“You are not going to believe what I’m about to send you!” I told Bronwyn Green over the phone. I took a photo of the drawing with my digital camera, put the SD card into my laptop, transferred the file, and emailed it to Bronwyn, all while we were still on the phone with me just saying, “Trust me, I’ll tell you after you see the picture.” Seriously, that’s how much our lives have changed in a decade. THAT was what I had to do to send someone a photo in 2008.

Bronwyn opened the file and said, “Oh…my…god.”

“What would you say that is?” I asked.

“I would say your kid drew a picture of Waco.”

I told her all the stuff he’d said about the bad guys and the fire and the shootout; she’d heard the history of his Texas obsession before. “Is it possible he heard of Waco somewhere and he’s pretending?”

But we couldn’t figure out where a Kindergartener would have just randomly stumbled over shit about Waco, especially without me noticing. It was 2008, it wasn’t really a hot topic, even though I was pretty conservative back then. And even if he had, he’d been talking about the shootout in Texas for years. Complicating the issue, he insisted that it was his house, but that he was a policeman or a sheriff. I don’t know enough about the Branch Davidians to know if there were any former law enforcement who lived there. But it started to feel real past-lifey.

I weighed the pros and cons of showing my kid any Waco pictures because what if that started a conversation that I was in no way freaking prepared to have with a six-year-old when I was just twenty-eight. I settled on showing him a picture of the complex that didn’t have evidence of the raid in any way. I said, “Hey, look at this.”

“That’s my house!” He was totally psyched. “That’s my house in Texas.”

A few months later, my husband’s cousin in San Antonio got married. Because I’d just had my second child a few months earlier, I stayed home and Mr.Jen took Child the Elder so I wouldn’t have to juggle them both. Of course, the kid was over the moon. Finally, he was going back to Texas, where he used to live before I was his mommy (another weird phrase both of my kids have flung around, weirdly)!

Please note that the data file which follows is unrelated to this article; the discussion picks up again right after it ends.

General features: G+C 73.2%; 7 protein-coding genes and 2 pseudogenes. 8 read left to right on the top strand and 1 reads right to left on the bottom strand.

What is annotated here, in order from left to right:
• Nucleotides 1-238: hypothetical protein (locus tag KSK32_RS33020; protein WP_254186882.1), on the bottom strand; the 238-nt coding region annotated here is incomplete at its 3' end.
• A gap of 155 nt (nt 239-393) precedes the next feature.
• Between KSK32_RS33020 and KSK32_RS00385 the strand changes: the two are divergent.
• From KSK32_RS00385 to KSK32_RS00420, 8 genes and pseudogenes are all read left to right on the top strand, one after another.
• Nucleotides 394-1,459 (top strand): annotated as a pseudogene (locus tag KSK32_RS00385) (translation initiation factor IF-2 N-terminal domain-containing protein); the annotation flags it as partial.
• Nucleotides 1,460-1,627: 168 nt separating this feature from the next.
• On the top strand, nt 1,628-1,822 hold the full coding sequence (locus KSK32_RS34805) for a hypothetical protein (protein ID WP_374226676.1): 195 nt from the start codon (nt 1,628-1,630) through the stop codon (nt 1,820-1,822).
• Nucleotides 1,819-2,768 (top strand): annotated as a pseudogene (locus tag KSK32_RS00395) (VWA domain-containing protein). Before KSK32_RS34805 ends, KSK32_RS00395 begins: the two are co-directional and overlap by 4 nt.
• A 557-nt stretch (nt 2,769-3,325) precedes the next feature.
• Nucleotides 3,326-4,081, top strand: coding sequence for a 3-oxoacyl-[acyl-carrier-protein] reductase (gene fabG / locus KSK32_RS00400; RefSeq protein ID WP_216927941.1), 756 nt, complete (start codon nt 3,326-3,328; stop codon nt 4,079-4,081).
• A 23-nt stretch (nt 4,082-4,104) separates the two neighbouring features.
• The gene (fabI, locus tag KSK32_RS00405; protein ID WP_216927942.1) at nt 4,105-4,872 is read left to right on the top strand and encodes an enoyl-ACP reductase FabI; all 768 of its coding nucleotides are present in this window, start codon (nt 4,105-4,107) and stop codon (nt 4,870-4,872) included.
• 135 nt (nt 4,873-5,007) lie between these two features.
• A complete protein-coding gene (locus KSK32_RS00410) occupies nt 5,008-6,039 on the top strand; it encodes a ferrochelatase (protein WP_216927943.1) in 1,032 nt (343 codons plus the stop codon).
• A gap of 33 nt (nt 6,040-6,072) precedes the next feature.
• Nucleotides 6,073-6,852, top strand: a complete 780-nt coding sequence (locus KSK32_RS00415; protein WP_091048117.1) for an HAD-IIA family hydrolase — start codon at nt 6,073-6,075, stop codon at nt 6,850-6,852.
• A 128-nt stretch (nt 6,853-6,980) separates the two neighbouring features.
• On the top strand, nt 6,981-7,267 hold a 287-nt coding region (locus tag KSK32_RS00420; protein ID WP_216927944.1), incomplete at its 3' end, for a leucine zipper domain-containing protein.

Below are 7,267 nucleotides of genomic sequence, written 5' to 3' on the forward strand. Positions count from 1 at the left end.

Now, they were nowhere near Waco. They were in San Antonio the whole time. But when they returned, my kid’s obsession with Texas was cured. He wasn’t disappointed in Texas or anything. He’d just been there. Dream realized. Bucket list complete.

When he got older, I mentioned it to him and showed him the picture he’d drawn.

He didn’t remember anything about it.

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9 Comments

  1. Cana
    Cana

    I used to work at a daycare and three is just such a prime age for saying unbelievably spooky shit. I’m not totally sold on past lives, but spending time with three year olds makes me way more of a believer.

    April 25, 2020
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  2. Tessany
    Tessany

    When I was little for like the span of three weeks I had an imaginary friend named Sally who drove a red car and lived on Big mountain. My older sister used to tease me about it like non stop. Then one day I just said she was dead. She died in a car crash and she’s dead. On the news that night, there was a woman named Sally, who crashed her red car while driving down a mountain road. Freaks the hell out of my sister to this day. Kids say weird stuff. There was actually a really funny ask reddit thread about it which got me into reading it. (https://www.reddit.com/r/AskReddit/comments/1d2v7i/parents_of_reddit_what_is_the_creepiest_thing/)

    There was a police woman though, who was a branch davidian who died in the shoot out. She left behind three kids who were thankfully in the first wave those that Koresh allowed to leave. Just don’t take everything that happened in that miniseries as gospel, they omitted a lot of the stuff BD’s did to make them more sympathetic. (Like paddling children so hard and long that they bled for spilling a cup of milk etc.)